Buoyed by the revenues and profits gained in Latin America, Spain's companies are nabbing assets in Europe and forging powerful new alliances in the U.S. BBVA, eager to build a global e-banking business, acquired a majority stake in Dublin-based First-E bank in March for $675 million. In a race to become the America Online Inc. for the global Hispanic population, Telefonica's Internet subsidiary, Terra Networks, is moving into Miami and New York with a Spanish- and English-language Internet portal. And Madrid-based media company Prisa teamed up on Mar. 10 with Hollywood's Universal Music Group to create a Latin music record label, Muxxic Latina, based in New York and run by Prisa subsidiary Gran Via Musical. Even Spanish perfume maker Puig has nabbed French label Nina Ricci.

Perhaps the biggest surprise is Spain's burgeoning New Economy. Software startups, venture capital, 16-year-old Internet gurus, and twentysomething millionaires--Spain has them all. Pep Valles, who once hawked high-speed data connections to businesses in Barcelona prior to the 1992 Olympics, launched a portal called Ole in 1997 that rapidly became the country's No. 1 with 80 million views per month. Valles reaped more than $30 million when he sold Ole in 1999 to Telefonica, which renamed the group Terra Networks.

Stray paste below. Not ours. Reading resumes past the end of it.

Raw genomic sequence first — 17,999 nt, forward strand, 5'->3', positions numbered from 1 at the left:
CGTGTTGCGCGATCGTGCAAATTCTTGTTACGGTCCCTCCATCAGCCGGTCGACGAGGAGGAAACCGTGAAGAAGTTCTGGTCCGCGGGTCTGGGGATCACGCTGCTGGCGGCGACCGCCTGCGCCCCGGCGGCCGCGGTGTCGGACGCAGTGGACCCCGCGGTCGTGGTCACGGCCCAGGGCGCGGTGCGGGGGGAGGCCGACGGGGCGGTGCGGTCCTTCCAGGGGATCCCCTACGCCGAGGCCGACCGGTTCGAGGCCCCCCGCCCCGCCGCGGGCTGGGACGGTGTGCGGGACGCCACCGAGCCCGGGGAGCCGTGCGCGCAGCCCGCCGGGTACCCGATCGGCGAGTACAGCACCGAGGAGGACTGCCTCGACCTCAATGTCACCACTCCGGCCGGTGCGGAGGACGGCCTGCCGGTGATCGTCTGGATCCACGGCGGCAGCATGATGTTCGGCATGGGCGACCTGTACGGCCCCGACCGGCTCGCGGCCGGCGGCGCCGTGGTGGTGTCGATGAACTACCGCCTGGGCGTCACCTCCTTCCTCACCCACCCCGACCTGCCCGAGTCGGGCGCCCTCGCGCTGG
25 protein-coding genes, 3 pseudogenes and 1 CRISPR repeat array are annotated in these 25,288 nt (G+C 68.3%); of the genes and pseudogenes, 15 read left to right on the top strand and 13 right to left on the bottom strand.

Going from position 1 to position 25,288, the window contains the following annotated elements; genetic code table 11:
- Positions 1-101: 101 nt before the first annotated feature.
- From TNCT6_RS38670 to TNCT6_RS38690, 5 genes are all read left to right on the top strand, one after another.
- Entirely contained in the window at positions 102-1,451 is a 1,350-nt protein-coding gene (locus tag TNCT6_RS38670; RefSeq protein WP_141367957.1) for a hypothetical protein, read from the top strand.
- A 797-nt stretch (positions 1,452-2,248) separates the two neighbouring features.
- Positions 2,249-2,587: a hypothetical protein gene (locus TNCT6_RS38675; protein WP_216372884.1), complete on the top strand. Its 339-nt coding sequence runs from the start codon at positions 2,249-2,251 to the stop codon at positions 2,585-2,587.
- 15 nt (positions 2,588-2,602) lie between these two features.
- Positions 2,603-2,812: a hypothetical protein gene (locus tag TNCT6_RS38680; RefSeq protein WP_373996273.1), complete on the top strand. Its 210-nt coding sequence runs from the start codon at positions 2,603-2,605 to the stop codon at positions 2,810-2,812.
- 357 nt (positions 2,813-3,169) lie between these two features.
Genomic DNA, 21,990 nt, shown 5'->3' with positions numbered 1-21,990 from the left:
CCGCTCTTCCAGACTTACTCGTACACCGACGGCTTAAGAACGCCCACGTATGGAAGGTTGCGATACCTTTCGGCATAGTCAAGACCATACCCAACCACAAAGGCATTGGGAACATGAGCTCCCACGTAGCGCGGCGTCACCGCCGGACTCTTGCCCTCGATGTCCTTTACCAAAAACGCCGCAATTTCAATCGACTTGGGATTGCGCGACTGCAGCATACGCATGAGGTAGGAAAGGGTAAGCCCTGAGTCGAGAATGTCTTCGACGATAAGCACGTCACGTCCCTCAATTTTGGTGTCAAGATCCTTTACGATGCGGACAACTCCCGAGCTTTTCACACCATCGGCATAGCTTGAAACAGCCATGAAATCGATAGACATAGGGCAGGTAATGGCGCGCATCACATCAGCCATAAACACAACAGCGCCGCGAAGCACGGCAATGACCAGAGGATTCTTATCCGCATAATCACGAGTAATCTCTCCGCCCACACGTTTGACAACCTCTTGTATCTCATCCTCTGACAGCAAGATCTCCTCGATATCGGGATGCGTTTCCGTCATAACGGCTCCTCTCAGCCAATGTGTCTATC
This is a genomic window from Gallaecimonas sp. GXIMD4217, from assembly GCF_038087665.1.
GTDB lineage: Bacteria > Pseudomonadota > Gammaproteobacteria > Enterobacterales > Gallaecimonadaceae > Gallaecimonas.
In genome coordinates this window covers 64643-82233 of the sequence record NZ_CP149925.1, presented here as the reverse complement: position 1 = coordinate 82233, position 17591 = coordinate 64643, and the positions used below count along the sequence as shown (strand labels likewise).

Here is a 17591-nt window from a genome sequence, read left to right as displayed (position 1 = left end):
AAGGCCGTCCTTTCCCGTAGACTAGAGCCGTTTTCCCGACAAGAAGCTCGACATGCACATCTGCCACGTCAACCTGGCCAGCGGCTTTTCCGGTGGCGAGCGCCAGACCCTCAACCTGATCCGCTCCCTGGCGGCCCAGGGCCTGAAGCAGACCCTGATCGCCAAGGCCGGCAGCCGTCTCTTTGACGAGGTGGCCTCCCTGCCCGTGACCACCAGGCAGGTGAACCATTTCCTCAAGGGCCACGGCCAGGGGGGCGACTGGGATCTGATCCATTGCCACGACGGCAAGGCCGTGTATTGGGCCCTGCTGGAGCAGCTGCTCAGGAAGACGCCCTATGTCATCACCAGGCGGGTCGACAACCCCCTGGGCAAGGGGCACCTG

Now the government wants to encourage more risk takers like Pep Valles. Aznar is planning to boost state spending on research and development to 2% of GDP by 2003, up from 0.8% today. Spain was the first on the Continent after Finland to auction third-generation cellular licenses, giving Spain's industry a headstart in marrying mobile phones to the Internet. "We are lucky. We have very good politicians who understand the New Economy," says BBVA Chairman Francisco Gonzalez.